• The sample is mixed with a fuel and oxidant
• Commonly used fuel-oxidant mixtures are acetylene-air and acetylene-nitrous oxide.

4.Interferences  :-

Chemical interference:
Presence of thermally stable compound that is not totally decomposed by the energy of the flame
High flame temperature provides energy for breakdown on interference .Addition of releasing agent which reacts with the

  • Ionization interferences :-

  • Atoms of the samples are ionized causing reduction in number of electrons and absorbance.Addition of excess element like alkali elements, which gets ionized easily.
  • Flame temperature may be reduced.
  • Matrix interference

  • Due to viscosity, burning characteristics, surface tension of solvent Due to usage of different solvents in calibration and sample Addition of diluents to reduce viscosity
    • Background absorptionLight scattering by particles in flame or absorption by undissociated molecules This must be measured and subtracted from final results Absorption of elements occurs as a narrow line whereas interference occurs over a broad range

    Working :-
    • The atoms of the solid are converted to gaseous state in the atomiser
    • Radiation of specific wavelength is emitted by the hollow cathode lamp onto the gaseous atoms in the atomiser
    • The monochromator focuses the specific wavelengths into the detector
    • The detector finds the amount of light absorbed
    • The concentration of atoms in the sample is directly proportional to the absorbance


    •Atomic absorption spectroscopy is one of the most widely used techniques for the determination of metals at trace levels in solution.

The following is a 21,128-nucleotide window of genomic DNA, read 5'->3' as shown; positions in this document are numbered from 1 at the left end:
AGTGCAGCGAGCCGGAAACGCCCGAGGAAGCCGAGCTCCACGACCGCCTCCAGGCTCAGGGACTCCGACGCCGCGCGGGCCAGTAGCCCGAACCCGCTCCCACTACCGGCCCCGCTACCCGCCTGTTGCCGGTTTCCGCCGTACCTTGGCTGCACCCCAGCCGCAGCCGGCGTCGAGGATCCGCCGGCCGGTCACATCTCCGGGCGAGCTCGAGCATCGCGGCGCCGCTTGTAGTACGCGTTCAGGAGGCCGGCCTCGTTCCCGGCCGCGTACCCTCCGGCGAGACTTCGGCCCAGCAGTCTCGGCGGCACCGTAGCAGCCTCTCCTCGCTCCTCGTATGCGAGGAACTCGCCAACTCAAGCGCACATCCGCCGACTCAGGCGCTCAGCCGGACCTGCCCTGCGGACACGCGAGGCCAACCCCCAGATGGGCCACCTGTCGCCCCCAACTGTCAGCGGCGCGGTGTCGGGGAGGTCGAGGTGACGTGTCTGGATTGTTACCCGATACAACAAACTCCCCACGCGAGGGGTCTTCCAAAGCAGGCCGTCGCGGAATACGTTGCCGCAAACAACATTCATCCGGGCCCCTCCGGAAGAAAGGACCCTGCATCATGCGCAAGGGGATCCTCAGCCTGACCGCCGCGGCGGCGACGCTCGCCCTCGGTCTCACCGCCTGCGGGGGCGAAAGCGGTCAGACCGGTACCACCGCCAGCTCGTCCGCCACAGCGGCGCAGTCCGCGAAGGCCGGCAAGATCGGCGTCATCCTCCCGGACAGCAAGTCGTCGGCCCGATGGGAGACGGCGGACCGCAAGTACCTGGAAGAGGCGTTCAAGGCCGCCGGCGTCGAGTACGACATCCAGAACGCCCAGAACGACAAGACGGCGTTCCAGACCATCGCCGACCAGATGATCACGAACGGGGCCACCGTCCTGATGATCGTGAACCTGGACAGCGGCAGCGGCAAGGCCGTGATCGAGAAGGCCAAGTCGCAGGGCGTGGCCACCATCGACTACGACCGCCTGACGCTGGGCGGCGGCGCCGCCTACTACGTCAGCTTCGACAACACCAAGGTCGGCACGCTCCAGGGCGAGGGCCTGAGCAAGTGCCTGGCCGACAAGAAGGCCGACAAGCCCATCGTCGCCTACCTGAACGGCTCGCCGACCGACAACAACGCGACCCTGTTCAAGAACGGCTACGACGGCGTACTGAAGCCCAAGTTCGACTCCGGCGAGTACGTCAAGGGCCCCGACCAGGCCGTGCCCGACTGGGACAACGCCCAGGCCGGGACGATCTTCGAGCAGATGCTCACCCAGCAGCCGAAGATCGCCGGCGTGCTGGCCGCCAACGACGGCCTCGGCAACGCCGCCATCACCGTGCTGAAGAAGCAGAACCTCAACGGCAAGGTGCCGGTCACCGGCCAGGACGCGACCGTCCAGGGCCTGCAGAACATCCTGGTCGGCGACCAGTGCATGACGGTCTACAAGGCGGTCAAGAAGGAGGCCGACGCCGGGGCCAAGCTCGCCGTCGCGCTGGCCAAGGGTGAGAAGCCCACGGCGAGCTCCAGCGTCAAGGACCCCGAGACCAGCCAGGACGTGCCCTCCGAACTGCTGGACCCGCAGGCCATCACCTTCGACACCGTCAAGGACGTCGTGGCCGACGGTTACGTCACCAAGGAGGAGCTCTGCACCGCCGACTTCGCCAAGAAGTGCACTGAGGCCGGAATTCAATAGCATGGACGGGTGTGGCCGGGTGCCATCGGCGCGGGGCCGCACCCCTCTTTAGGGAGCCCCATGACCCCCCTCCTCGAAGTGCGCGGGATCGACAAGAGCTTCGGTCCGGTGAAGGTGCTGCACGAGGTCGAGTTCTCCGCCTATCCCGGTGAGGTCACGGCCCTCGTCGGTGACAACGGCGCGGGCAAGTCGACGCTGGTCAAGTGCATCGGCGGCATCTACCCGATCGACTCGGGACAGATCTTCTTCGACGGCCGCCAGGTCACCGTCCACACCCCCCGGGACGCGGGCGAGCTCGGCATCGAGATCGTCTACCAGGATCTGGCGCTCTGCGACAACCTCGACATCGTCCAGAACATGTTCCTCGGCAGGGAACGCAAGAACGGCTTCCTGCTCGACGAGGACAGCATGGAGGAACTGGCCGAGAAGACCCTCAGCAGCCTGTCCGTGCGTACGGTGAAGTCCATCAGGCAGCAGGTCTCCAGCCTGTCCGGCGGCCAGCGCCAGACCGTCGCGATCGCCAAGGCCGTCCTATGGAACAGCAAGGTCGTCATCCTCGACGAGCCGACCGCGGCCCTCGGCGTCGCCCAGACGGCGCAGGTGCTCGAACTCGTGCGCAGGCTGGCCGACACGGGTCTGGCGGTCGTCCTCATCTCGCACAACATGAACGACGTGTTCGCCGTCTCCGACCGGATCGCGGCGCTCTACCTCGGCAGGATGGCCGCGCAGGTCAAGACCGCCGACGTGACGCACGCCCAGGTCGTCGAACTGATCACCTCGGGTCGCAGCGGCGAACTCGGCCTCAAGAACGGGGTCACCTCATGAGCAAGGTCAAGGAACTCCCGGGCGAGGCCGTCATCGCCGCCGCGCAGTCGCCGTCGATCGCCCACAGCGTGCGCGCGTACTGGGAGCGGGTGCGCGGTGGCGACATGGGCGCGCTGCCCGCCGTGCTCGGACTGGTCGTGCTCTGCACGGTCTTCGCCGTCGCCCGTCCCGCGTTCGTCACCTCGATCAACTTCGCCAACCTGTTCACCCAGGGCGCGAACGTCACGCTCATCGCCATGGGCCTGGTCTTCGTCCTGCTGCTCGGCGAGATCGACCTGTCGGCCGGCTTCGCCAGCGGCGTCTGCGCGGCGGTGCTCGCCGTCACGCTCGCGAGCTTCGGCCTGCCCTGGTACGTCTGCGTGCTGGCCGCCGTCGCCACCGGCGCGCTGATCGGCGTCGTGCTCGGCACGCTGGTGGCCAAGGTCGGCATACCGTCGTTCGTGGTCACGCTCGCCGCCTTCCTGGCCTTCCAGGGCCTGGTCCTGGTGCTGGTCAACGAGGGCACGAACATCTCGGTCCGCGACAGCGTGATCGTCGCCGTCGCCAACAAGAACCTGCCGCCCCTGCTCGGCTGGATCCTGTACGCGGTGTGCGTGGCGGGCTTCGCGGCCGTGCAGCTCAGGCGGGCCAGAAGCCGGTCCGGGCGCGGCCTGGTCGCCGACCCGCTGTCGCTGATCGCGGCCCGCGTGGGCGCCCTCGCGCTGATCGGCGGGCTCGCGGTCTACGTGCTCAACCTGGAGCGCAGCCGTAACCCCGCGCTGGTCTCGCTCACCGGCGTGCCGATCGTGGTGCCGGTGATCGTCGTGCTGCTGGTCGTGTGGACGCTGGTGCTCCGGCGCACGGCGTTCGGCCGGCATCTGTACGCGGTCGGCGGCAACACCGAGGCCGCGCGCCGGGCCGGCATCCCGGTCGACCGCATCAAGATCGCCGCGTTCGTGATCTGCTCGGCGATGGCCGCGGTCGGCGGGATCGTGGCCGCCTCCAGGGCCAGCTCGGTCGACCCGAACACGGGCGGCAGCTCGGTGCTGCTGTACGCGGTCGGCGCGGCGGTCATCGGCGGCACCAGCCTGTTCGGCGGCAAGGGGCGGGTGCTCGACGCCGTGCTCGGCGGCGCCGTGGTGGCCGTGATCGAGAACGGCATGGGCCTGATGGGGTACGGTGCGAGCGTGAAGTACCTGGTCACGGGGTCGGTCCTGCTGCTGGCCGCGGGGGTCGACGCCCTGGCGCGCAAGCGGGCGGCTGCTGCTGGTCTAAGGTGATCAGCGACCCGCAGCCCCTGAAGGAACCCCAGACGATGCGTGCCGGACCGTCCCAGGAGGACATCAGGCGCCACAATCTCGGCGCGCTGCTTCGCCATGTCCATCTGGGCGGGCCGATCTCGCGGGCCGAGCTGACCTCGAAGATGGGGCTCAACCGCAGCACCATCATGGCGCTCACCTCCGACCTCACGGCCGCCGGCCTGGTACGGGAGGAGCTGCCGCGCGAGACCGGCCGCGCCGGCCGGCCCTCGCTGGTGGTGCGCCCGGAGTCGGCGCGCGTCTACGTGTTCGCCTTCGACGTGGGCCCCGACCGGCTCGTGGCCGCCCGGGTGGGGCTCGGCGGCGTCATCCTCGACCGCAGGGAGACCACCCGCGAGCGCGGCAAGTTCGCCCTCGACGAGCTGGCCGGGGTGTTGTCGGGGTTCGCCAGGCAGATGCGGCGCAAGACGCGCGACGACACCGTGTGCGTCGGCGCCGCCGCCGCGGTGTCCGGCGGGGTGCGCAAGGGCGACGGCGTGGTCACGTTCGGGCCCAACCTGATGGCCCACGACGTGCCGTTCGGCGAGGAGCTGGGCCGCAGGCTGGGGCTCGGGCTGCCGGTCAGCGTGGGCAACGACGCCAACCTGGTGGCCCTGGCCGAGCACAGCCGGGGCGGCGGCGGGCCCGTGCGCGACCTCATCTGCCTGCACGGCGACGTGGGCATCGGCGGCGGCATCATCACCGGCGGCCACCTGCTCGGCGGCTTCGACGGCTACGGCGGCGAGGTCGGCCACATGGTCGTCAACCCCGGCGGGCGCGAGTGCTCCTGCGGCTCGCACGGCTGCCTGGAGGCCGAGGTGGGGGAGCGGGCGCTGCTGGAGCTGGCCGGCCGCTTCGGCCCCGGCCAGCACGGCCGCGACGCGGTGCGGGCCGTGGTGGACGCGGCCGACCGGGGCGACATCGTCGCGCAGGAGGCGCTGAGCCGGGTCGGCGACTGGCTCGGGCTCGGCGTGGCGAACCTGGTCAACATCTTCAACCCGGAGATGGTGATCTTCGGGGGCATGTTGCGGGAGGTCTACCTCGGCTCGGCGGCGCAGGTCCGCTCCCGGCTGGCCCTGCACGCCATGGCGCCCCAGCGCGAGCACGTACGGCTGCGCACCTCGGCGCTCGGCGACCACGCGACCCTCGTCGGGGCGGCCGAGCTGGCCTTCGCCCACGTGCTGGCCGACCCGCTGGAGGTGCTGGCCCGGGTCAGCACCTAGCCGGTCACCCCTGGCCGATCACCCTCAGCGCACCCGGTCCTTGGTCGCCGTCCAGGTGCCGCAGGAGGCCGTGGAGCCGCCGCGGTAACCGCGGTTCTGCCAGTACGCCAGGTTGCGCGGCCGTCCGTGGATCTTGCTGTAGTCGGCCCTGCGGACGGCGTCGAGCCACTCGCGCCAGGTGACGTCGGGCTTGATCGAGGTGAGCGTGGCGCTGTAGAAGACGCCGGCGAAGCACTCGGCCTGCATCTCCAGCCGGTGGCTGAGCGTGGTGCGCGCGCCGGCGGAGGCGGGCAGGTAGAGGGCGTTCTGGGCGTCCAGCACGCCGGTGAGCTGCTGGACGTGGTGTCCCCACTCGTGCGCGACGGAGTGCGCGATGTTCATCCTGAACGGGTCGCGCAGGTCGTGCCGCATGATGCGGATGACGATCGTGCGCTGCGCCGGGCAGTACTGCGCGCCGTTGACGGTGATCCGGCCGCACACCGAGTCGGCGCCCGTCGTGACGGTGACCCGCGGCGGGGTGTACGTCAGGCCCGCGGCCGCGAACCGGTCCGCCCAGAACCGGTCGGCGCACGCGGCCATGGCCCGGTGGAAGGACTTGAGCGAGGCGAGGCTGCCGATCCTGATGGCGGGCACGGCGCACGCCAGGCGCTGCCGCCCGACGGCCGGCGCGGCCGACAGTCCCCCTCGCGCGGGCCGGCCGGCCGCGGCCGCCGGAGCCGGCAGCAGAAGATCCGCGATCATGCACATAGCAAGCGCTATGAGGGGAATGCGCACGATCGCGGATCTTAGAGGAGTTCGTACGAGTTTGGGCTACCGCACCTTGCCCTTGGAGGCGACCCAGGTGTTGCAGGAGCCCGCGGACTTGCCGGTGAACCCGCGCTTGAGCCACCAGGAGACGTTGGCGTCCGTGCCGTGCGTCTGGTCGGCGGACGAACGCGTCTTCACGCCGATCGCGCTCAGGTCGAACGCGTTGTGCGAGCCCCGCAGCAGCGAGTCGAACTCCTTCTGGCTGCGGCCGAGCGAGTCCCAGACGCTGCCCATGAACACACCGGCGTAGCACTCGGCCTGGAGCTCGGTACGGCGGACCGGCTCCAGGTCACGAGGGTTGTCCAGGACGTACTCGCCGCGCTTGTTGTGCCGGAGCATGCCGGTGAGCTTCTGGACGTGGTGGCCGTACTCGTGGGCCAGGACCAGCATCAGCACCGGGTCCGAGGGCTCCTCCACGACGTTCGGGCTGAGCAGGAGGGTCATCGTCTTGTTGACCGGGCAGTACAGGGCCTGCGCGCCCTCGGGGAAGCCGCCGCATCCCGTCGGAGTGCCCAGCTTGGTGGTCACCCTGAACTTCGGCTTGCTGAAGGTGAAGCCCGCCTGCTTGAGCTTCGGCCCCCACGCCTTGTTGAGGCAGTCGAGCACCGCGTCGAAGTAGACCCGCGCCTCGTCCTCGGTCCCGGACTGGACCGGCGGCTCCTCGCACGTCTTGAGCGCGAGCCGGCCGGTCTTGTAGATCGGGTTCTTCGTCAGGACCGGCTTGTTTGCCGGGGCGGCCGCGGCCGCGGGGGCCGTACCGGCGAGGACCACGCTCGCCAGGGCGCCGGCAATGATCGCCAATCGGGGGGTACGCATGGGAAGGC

•Its popularity as compared with that of flame emission is due to its relative freedom from interferences by inter element effect and its relative insensitivity to various in flame temperature.
    • Only bor the routine determination of alkali and alkaline earth metals is flame photometry usually preferred.
    • Widely used for metal analysis in enviromental sample(air,water,and soil) and in biological fluid and tissues.



1 .Choose the correct sequence of process during Atomization in atomic absorption spectroscopy? (GPAT 2019)

(a) Desolvation → Nebulization→ Dissociation →Volatilization → Ionization ion

(b) Nebulization → Desolvation → Volatilization →Dissociation → Ionization ion

(c) Desolvation → Nebulization → Volatilization → Dissociation →Ionization ion

(d) Nebulization →Volatilization → Desolvation →Dissociation →Ionization

2. In Atomic Absorption Spectroscopy, which of the following is the generally used radiation source?
(a) Tungsten lamp
(b) Xenon mercury arc lamp
(c) Hydrogen or deuterium discharge lamp
(d) Hollow cathode lamp

3. Which of the following is not a component of the emission system in Flame photometer?
(a) Burner
(b) Atomiser
(c) Fuel gases and their regulation
(d) Chopper

4. Which fuel is produced 3300-3400 temperature ?

(a) Acetylene+Air


(c)Acetylene+Nitrous oxide


5. Which fuel is produced 2400-2700 temperature ?

(a) Acetylene+Air


(c)Acetylene+Nitrous oxide


6. What is length and diameter of Hollow Graphic cylinder ?

(a) 50 mm and 9 mm

(b) 68 mm and 10 mm

(c) 100 mm and 80 mm

(d) 25 mm and 10 mm

7. Which instrument is used to convert sample in mist or aersol ?

(a) Atomizer

(b) Hollow cathode lamps

(c) Nebulizer

(d) Detector